Constitution of the United States/Art. I/Sec. 8/Clause 6 Counterfeiters

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Constitutional Law Outline
The Preamble
Article I Legislative Branch
Art. I, Section 1 Legislative Vesting Clause
Art. I, Section 2 House of Representatives
Art. I, Section 3 Senate
Art. I, Section 4 Congress
Art. I, Section 5 Proceedings
Art. I, Section 6 Rights and Disabilities
Art. I, Section 7 Legislation
Art. I, Section 8 Enumerated Powers
Art. I, Section 9 Powers Denied Congress
Art. I, Section 10 Powers Denied States
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Art. II, Section 4 Impeachment
Article III Judicial Branch
Art. III, Section 1 Vesting Clause
Art. III, Section 2 Justiciability
Art. III, Section 3 Treason
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Tenth Amendment: Rights Reserved to the States and the People
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Eighteenth Amend., Section 1 Prohibition
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Twenty-Second Amend., Section 1 Limit
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Twenty-Sixth Amendment: Reduction of Voting Age
Twenty-Sixth Amend., Section 1 Eighteen Years of Age
Twenty-Sixth Amend., Section 2 Enforcement
Twenty-Seventh Amendment: Congressional Compensation

Article I Legislative Branch

Section 8 Enumerated Powers

Clause 6 Counterfeiters

Clause Text
To provide for the Punishment of counterfeiting the Securities and current Coin of the United States;

Congress's Power to Punish Counterfeiting[edit | edit source]

The Supreme Court has interpreted the Counterfeiting Clause narrowly. The Court has held that the language of the Clause covers only the specific offense of counterfeiting, understood as the creation of forged coin, and not the separate offense of fraudulently using forged coins in transactions.[1] At the same time, the Supreme Court has rebuffed attempts to read into this provision a limitation upon either the power of the states or upon the powers of Congress under the Coinage Clause and other provisions.[2] The Court has ruled that a state may punish the use of forged coins.[3] The Court also has sustained federal statutes penalizing the importation or circulation of counterfeit coin,[4] or the willing and conscious possession of dies in the likeness of those used for making coins of the United States,[5] on the ground that the power of Congress to coin money includes "the correspondent and necessary power and obligation to protect and to preserve in its purity this constitutional currency for the benefit of the nation."[6]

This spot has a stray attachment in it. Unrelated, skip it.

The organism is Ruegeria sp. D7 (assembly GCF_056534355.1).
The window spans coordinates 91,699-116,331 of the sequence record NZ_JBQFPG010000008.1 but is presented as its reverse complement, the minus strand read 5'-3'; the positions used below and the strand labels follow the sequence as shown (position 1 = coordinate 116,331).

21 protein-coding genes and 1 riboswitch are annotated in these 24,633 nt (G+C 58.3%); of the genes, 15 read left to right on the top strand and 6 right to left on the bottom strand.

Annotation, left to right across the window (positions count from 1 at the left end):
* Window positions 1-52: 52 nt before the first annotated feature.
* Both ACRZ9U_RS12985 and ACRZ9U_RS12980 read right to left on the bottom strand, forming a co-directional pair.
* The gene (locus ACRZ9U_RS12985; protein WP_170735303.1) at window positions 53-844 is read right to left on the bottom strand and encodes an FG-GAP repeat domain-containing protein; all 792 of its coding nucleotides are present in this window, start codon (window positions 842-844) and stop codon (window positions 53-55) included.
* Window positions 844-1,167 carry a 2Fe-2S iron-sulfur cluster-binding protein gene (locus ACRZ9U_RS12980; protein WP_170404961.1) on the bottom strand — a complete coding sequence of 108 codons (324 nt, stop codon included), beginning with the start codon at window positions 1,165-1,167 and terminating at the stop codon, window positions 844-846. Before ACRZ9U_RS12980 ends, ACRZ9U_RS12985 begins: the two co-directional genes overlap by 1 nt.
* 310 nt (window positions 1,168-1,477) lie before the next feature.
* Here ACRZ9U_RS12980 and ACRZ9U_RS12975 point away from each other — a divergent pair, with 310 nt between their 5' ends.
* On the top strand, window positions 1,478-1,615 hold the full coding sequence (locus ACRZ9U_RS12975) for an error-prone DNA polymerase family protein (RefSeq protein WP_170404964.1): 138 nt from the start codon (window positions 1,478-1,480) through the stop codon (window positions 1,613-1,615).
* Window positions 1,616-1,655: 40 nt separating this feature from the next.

1. Fox v. Ohio, 46 U.S. (5 How.) 410, 433 (1847); United States v. Marigold, 50 U.S. (9 How.) 560, 568 (1850).
  2. Some commentators have therefore argued that the Counterfeiting Clause is superfluous or unnecessary as Congress would have the power to punish counterfeiters under the Necessary and Proper Clause. See, e.g., Edward S. Corwin, The Constitution and What It Means Today 74 (Harold W. Chase & Craig R. Ducat, eds., 13th ed., 1973).
  3. Fox, 46 U.S. (5 How.) at 433.
  4. Marigold, 50 U.S. (9 How.) at 568.
  5. Baender v. Barnett, 255 U.S. 224 (1921).
  6. Marigold, 50 U.S. (9 How.) at 568. In a 1984 decision, the Supreme Court observed that Congress had relied on its counterfeiting authority to pass certain statutes that restricted the use of photographic depictions of currency, but did not directly consider the scope of the Counterfeiting Clause. Regan v. Time, Inc., 468 U.S. 641, 643 (1984). The Court held that aspects of the laws at issue were unconstitutional on First Amendment grounds. Id. at 658.